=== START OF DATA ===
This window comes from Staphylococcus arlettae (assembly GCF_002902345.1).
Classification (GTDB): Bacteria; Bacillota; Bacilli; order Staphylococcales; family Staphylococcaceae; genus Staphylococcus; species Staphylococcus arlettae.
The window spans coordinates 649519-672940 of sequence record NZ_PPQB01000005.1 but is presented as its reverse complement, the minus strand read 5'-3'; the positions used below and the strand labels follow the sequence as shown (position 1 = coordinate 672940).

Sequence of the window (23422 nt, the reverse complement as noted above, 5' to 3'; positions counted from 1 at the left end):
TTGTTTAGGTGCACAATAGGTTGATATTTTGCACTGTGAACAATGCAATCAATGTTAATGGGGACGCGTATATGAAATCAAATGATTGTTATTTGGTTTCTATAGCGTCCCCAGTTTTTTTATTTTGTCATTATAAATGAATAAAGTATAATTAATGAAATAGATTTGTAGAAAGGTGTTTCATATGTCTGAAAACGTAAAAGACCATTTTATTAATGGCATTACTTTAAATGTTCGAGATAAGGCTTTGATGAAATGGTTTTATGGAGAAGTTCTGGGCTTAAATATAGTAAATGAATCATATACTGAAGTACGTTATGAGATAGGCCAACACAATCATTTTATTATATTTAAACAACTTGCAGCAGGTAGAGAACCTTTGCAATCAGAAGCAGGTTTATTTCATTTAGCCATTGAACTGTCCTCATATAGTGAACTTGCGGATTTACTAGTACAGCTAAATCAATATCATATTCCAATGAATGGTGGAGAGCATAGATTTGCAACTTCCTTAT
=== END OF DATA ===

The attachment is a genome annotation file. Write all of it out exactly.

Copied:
This window comes from Staphylococcus arlettae (assembly GCF_002902345.1).
Classification (GTDB): Bacteria; Bacillota; Bacilli; order Staphylococcales; family Staphylococcaceae; genus Staphylococcus; species Staphylococcus arlettae.
The window spans coordinates 649519-672940 of sequence record NZ_PPQB01000005.1 but is presented as its reverse complement, the minus strand read 5'-3'; the positions used below and the strand labels follow the sequence as shown (position 1 = coordinate 672940).

Sequence of the window (23422 nt, the reverse complement as noted above, 5' to 3'; positions counted from 1 at the left end):
TTGTTTAGGTGCACAATAGGTTGATATTTTGCACTGTGAACAATGCAATCAATGTTAATGGGGACGCGTATATGAAATCAAATGATTGTTATTTGGTTTCTATAGCGTCCCCAGTTTTTTTATTTTGTCATTATAAATGAATAAAGTATAATTAATGAAATAGATTTGTAGAAAGGTGTTTCATATGTCTGAAAACGTAAAAGACCATTTTATTAATGGCATTACTTTAAATGTTCGAGATAAGGCTTTGATGAAATGGTTTTATGGAGAAGTTCTGGGCTTAAATATAGTAAATGAATCATATACTGAAGTACGTTATGAGATAGGCCAACACAATCATTTTATTATATTTAAACAACTTGCAGCAGGTAGAGAACCTTTGCAATCAGAAGCAGGTTTATTTCATTTAGCCATTGAACTGTCCTCATATAGTGAACTTGCGGATTTACTAGTACAGCTAAATCAATATCATATTCCAATGAATGGTGGAGAGCATAGATTTGCAACTTCCTTAT